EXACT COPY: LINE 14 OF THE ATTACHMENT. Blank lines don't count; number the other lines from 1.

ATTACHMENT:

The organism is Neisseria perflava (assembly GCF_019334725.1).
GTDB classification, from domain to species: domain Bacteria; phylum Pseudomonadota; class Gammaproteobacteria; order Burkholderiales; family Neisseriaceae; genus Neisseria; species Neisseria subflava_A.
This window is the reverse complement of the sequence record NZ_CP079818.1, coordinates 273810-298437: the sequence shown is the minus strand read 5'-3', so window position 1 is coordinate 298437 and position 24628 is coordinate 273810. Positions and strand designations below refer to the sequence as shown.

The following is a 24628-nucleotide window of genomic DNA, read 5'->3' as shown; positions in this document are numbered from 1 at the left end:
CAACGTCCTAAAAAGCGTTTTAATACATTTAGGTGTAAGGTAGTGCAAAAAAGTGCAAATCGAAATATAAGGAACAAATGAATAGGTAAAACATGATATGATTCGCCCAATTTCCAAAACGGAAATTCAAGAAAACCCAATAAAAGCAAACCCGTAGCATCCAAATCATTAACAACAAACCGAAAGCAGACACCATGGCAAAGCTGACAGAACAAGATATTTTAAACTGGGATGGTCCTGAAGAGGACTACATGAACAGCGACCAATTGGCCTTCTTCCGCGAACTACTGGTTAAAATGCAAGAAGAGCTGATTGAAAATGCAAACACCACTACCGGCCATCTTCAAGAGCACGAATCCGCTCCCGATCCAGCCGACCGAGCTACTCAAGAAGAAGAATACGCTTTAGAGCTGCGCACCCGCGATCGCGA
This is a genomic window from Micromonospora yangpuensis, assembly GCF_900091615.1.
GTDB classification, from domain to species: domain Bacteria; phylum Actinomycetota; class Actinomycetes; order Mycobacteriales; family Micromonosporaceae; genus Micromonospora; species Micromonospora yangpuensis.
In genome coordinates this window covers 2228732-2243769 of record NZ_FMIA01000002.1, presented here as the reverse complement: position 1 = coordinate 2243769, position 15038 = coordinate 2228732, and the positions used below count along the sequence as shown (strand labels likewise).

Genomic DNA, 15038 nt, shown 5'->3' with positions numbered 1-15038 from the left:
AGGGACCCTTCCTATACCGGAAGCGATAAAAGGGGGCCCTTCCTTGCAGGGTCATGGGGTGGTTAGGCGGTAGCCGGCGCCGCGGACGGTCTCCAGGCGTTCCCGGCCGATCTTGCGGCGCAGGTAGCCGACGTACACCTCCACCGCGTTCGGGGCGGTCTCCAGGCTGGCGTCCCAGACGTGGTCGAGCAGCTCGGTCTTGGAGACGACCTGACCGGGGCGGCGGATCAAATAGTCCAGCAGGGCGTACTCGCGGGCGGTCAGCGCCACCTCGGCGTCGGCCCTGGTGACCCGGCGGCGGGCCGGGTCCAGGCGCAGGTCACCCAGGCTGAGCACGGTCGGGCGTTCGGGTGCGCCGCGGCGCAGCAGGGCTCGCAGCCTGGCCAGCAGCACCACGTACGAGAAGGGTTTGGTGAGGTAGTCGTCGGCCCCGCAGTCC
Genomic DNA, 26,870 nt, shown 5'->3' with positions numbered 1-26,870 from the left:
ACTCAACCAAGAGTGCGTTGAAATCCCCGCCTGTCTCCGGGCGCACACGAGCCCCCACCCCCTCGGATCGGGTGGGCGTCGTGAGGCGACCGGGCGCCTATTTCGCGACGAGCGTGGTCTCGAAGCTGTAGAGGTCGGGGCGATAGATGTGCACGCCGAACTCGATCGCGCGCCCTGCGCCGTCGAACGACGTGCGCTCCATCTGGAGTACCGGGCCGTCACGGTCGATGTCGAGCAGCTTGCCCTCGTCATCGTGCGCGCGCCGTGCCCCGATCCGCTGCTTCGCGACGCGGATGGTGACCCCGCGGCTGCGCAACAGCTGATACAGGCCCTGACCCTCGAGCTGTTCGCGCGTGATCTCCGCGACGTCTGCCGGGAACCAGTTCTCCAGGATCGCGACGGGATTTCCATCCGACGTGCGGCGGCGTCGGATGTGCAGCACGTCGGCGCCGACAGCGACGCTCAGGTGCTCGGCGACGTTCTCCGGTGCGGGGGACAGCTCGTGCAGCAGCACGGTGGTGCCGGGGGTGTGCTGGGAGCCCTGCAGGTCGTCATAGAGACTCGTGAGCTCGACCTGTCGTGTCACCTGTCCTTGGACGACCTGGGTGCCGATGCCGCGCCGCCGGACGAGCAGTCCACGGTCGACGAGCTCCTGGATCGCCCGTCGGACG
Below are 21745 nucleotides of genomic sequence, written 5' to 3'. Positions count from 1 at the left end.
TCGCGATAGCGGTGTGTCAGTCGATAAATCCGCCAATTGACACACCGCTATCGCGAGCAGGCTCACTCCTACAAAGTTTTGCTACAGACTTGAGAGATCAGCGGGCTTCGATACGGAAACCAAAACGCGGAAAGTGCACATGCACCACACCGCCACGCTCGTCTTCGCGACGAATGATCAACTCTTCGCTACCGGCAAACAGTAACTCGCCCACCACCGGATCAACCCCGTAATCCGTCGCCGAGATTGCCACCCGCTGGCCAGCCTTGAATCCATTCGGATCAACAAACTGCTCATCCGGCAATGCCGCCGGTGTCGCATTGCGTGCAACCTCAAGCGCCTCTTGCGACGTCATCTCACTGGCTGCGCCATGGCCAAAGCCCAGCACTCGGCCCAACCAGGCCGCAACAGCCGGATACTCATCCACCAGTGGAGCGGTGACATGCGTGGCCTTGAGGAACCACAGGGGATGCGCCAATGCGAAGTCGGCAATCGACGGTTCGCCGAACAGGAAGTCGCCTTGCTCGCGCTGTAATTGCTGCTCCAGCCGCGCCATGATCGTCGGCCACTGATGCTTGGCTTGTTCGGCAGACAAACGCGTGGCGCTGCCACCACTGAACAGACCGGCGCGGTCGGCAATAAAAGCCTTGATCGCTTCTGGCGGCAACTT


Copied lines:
TCGCGATAGCGGTGTGTCAGTCGATAAATCCGCCAATTGACACACCGCTATCGCGAGCAGGCTCACTCCTACAAAGTTTTGCTACAGACTTGAGAGATCAGCGGGCTTCGATACGGAAACCAAAACGCGGAAAGTGCACATGCACCACACCGCCACGCTCGTCTTCGCGACGAATGATCAACTCTTCGCTACCGGCAAACAGTAACTCGCCCACCACCGGATCAACCCCGTAATCCGTCGCCGAGATTGCCACCCGCTGGCCAGCCTTGAATCCATTCGGATCAACAAACTGCTCATCCGGCAATGCCGCCGGTGTCGCATTGCGTGCAACCTCAAGCGCCTCTTGCGACGTCATCTCACTGGCTGCGCCATGGCCAAAGCCCAGCACTCGGCCCAACCAGGCCGCAACAGCCGGATACTCATCCACCAGTGGAGCGGTGACATGCGTGGCCTTGAGGAACCACAGGGGATGCGCCAATGCGAAGTCGGCAATCGACGGTTCGCCGAACAGGAAGTCGCCTTGCTCGCGCTGTAATTGCTGCTCCAGCCGCGCCATGATCGTCGGCCACTGATGCTTGGCTTGTTCGGCAGACAAACGCGTGGCGCTGCCACCACTGAACAGACCGGCGCGGTCGGCAATAAAAGCCTTGATCGCTTCTGGCGGCAACTT